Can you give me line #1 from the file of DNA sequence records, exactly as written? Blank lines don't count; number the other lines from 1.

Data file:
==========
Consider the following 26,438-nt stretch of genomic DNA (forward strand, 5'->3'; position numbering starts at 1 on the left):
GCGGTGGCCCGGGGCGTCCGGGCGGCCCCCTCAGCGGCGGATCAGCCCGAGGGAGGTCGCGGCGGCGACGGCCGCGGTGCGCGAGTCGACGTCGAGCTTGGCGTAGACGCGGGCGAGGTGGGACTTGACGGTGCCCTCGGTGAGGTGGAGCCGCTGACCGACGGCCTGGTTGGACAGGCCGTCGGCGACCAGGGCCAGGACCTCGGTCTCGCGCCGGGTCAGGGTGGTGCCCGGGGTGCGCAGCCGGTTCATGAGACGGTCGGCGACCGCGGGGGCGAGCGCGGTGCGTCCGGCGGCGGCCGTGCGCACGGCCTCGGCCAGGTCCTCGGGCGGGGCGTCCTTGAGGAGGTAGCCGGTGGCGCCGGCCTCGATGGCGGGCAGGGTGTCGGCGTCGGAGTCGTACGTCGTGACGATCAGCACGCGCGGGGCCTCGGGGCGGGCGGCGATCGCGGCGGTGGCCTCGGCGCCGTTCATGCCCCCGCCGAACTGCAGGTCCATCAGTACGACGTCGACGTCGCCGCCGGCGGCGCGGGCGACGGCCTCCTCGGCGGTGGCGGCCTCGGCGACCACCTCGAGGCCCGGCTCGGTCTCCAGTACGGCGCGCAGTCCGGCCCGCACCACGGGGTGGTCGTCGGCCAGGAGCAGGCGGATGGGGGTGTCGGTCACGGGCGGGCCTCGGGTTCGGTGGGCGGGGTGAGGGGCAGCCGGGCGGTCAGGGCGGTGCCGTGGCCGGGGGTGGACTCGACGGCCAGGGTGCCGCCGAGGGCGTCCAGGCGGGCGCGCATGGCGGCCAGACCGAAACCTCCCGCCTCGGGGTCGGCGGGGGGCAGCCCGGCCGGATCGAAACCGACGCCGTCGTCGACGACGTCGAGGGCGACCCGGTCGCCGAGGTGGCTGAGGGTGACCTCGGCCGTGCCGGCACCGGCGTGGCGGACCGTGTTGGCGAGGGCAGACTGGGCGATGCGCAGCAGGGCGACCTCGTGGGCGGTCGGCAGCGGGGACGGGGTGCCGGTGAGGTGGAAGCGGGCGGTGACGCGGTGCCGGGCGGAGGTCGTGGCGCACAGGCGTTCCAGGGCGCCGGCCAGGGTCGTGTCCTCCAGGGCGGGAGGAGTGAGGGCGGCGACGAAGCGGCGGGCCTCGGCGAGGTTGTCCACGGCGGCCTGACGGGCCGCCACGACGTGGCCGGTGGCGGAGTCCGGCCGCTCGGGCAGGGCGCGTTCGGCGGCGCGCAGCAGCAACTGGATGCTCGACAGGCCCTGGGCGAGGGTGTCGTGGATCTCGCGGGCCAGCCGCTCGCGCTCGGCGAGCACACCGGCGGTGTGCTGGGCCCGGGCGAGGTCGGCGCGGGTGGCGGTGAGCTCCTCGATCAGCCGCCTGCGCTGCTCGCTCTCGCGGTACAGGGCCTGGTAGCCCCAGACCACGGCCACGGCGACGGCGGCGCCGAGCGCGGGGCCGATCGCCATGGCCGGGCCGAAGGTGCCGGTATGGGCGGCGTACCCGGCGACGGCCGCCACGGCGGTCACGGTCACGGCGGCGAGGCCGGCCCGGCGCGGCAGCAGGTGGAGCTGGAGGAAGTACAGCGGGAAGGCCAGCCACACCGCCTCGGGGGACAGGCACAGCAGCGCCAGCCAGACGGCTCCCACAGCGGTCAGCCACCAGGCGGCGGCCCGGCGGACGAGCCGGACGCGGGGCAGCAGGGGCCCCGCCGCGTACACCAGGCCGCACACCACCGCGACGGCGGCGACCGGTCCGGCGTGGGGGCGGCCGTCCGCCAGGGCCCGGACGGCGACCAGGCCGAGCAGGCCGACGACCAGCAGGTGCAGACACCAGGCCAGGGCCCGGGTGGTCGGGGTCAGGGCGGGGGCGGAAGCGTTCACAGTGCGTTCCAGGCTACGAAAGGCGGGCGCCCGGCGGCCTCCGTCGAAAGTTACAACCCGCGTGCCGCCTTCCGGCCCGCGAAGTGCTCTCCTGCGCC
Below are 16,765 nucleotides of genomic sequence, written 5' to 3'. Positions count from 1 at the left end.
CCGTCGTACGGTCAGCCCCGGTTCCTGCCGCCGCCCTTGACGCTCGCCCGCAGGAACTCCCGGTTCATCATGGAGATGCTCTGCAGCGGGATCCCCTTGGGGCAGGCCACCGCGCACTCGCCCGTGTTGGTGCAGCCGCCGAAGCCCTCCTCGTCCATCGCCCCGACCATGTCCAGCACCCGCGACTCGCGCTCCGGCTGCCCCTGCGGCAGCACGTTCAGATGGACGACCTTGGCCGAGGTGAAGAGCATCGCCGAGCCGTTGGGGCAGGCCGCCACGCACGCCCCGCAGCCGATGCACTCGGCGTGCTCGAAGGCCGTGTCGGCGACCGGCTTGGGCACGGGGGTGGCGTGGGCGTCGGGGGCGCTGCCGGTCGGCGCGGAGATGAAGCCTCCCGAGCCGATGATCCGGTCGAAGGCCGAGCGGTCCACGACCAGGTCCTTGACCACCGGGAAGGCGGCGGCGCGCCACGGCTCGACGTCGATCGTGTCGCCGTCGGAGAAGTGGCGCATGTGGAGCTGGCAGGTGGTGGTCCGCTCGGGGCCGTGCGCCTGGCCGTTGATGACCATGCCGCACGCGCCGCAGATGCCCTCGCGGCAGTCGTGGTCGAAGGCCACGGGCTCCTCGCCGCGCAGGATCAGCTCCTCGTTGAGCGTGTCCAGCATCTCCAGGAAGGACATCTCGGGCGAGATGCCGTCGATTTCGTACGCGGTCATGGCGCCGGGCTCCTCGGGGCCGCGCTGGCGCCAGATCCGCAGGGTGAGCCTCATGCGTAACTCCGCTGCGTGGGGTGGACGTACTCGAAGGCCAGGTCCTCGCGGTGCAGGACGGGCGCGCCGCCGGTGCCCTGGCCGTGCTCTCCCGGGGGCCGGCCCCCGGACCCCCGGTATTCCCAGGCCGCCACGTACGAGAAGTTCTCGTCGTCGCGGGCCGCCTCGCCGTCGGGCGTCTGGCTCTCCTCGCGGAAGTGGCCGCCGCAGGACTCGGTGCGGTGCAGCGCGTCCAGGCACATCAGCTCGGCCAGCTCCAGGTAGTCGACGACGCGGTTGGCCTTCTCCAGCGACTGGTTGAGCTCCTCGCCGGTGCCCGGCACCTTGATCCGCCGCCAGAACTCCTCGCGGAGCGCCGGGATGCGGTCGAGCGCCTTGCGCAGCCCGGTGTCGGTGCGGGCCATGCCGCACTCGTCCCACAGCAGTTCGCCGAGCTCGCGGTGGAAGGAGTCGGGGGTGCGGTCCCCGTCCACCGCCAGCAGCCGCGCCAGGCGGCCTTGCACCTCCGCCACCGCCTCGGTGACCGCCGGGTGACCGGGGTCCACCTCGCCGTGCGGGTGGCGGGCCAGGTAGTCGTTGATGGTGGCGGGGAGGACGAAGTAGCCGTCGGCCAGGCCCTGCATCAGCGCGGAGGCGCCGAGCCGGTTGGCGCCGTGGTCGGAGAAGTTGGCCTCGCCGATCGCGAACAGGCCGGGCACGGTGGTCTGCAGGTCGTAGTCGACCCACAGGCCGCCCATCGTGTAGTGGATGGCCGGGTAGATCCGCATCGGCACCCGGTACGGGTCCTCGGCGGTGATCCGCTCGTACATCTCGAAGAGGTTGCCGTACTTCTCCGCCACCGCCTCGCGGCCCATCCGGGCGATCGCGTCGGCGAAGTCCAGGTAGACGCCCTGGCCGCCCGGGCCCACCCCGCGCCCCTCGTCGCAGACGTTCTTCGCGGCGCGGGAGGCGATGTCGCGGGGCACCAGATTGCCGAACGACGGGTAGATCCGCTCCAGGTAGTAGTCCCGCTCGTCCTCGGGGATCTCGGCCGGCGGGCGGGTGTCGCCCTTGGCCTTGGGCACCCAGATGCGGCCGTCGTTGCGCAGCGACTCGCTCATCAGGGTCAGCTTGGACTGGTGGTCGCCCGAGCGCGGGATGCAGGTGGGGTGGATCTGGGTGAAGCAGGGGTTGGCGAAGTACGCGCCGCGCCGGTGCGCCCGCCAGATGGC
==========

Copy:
Consider the following 26,438-nt stretch of genomic DNA (forward strand, 5'->3'; position numbering starts at 1 on the left):